The New Face of Mining: Allison Hagerman
Recent UA graduate Allison Hagerman, former captain of the UA women's mine rescue team, walked into a well-paying, stable job - along with the rest of her class.

By Karina Barrentine, College of Engineering
June 4, 2013

Allison Hagerman holds her breath sometimes in blasting class when the newer students load their own holes, but she knows these University of Arizona students are well-trained and take safety seriously, because that is what they are being taught. Not to mention, they are certified in mine safety by the Mine Safety and Health Administration, or MSHA.

"We learn safety here, and we take it with us," said Hagerman, treasurer of the student chapter of the Society for Mining, Metallurgy, and Exploration.

For two weeks every year, all UA mining and geological engineering students undergo intensive training, which emphasizes avoidance of hazards, emergency medical procedures and first aid, escape and emergency evacuations, fire warning and firefighting procedures, health and safety.

"Ros tells us that safety is No. 1 in the industry, and it is going to be No. 1 here too," said Hagerman.

John R. M. "Ros" Hill is faculty director of the student-run San Xavier Mining Laboratory and professor of practice in the UA department of mining and geological engineering.

Hagerman, who completed the mining and geological engineering program, has taken the focus on safety a step further in captaining the UA women's mine rescue team, formed a few years ago.

The six-woman team – captain, co-captain, gas, map, fresh air, and medic – works and practices, rotating roles, at the UA San Xavier underground mine. Then they prove their mettle in international competitions. Geared up with equipment, including oxygen tanks and full face masks, weighing up to 45 pounds, they look like astronauts headed into space.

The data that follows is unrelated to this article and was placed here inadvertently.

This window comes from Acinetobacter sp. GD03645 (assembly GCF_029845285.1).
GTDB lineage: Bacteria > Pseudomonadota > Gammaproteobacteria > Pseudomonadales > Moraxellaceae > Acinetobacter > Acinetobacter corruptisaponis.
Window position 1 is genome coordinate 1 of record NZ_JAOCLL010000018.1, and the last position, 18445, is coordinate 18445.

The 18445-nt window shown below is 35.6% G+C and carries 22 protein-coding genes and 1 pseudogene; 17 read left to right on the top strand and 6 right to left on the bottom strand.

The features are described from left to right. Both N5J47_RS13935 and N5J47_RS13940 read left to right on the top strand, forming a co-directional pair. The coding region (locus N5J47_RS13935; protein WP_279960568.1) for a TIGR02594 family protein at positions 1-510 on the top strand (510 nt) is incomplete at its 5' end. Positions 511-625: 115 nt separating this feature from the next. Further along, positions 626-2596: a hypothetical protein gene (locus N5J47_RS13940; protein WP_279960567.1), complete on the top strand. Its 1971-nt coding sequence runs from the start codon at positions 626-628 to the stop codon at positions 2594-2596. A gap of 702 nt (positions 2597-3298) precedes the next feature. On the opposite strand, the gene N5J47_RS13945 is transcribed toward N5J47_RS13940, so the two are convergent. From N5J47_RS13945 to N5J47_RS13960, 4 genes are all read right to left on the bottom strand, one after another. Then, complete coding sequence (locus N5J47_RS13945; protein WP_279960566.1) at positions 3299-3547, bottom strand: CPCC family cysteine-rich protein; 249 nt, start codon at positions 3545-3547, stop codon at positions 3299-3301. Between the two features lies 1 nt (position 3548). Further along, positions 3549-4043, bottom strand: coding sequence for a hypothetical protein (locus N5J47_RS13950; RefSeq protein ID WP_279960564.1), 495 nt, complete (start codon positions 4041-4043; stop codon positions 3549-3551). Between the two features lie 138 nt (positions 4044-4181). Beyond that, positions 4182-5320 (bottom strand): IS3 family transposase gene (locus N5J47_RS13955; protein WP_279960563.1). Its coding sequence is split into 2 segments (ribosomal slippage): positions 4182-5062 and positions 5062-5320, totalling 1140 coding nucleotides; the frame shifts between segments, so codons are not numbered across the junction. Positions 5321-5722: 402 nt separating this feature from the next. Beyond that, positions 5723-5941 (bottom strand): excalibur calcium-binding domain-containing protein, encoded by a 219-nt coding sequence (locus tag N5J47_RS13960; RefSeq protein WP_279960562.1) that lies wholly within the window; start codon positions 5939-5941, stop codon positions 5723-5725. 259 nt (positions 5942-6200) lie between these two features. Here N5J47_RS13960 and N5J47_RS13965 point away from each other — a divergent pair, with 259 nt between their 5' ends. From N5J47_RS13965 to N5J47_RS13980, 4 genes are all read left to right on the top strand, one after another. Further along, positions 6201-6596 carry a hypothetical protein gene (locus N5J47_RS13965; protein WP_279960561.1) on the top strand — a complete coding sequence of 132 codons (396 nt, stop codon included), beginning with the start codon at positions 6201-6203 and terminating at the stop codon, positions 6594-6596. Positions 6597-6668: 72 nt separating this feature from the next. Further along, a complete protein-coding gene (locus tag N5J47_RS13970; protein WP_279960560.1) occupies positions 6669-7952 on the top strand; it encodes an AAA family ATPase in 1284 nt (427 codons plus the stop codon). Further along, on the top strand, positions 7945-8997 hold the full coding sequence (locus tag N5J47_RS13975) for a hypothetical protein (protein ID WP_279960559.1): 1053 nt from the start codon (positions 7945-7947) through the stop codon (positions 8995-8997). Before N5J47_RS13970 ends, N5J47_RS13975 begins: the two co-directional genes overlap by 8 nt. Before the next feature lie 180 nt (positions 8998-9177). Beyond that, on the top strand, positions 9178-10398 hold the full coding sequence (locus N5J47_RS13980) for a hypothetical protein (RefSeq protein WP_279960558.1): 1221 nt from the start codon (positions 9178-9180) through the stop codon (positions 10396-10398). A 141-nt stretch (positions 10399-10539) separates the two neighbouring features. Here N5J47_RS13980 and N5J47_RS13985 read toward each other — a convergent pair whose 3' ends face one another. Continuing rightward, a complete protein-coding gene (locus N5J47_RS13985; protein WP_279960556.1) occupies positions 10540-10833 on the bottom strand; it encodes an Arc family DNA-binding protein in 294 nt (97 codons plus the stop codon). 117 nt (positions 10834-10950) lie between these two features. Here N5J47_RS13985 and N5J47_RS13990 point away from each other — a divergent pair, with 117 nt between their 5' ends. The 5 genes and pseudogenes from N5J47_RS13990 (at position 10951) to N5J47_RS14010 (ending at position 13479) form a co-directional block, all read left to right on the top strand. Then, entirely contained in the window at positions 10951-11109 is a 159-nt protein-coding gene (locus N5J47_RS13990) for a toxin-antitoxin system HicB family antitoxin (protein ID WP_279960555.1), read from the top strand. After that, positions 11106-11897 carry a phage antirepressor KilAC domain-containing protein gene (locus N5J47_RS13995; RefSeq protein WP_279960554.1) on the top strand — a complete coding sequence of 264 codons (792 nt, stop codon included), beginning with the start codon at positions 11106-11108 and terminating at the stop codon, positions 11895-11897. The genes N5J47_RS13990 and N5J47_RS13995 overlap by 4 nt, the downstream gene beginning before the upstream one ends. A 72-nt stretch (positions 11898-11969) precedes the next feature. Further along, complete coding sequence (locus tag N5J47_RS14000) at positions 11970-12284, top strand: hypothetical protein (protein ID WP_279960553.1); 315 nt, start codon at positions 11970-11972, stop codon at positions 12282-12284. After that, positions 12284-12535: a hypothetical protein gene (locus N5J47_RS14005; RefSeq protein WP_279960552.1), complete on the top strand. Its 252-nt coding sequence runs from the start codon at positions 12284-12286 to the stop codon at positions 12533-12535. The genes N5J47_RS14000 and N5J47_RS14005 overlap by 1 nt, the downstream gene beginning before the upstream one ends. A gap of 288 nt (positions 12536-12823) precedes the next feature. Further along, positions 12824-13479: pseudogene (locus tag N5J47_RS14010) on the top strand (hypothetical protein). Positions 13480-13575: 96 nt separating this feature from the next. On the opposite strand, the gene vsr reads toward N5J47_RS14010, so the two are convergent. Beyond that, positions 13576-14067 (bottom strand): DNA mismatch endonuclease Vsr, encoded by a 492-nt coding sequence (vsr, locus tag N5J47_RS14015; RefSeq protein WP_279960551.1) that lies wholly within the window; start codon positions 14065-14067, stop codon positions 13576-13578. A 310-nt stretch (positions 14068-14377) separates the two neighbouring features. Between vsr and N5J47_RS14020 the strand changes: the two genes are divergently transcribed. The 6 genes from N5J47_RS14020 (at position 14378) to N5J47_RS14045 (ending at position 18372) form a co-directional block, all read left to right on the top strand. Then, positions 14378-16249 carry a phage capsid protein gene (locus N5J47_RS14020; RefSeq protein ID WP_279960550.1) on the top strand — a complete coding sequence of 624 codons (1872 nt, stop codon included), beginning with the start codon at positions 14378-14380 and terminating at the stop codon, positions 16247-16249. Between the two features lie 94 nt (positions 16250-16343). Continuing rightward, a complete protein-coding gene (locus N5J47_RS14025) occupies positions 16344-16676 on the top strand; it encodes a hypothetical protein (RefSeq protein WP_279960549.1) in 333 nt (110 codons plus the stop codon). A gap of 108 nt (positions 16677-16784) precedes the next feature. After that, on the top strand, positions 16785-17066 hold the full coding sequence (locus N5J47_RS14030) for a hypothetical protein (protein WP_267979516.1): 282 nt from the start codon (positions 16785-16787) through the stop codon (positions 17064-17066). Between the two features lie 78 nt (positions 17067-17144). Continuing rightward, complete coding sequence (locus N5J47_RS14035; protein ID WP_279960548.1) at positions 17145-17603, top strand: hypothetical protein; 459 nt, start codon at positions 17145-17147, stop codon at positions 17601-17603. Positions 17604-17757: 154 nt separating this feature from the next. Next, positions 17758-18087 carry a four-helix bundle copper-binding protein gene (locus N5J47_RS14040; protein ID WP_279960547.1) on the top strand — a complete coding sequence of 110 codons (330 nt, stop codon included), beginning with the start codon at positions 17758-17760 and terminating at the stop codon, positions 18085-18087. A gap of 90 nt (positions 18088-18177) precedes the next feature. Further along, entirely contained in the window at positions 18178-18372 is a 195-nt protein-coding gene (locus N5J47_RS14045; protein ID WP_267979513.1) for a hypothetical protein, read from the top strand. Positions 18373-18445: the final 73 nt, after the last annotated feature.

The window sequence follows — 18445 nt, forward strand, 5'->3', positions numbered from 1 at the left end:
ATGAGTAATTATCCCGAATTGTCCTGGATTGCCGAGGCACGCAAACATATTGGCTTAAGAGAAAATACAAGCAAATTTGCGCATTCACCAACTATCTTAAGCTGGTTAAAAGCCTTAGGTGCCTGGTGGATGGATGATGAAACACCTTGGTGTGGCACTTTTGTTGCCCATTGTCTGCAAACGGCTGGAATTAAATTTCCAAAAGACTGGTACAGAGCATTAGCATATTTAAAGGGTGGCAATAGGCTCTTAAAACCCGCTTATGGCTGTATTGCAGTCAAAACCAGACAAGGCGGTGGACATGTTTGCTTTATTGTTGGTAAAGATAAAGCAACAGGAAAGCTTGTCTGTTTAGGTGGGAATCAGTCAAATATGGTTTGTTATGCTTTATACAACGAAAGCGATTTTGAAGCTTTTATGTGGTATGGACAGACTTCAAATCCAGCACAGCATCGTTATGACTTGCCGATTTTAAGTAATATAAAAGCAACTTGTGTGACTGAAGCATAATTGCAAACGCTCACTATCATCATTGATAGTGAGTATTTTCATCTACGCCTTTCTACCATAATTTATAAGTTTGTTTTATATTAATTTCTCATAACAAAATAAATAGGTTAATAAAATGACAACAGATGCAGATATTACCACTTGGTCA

An underground mine rescue team is tasked with getting injured fellow workers to the surface where paramedics can take over. Carrying a stretcher loaded with rescue equipment and a 6-foot 4, 250-pound victim out of tight smoke-filled spaces is challenging. Physical strength, however, is not the hardest part of mine rescue for the UA team.

"It is tough; they always pick the biggest man for the mock trials. But communication is the most difficult part of mine rescue," said Hagerman. And that is where the small, close-knit band of all women excels.

Next for Hagerman, who graduated in May, is Freeport's graduate development program, where she will be moving from one site to another and switching roles every few months for two years, training intensively in mine planning, ore control and blasting. She said she is among the 100 percent of her graduating class to walk into well-paying, stable jobs.

She knows there may be some razzing her first few weeks on the job, but it is easier now, and different, she says.

"There are so many more women in mining management positions," Hagerman said. "The bigger issue is age, not gender. In mining, there seem to be the very young and the very old."

Recent reports from the Society for Mining, Metallurgy, and Exploration bear that out. Because of the number of retirees and the rising demand for skilled mining workers, the society reported in 2012 that for a period of time the United States will have a workforce made up of very young and very senior workers, creating a gap in skill and knowledge.

"It’s important to always remember that the older folks are there to teach you," said Hagerman. "I learn something new every day, and that is likely to be the case every day of my career."

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Karina Barrentine

College of Engineering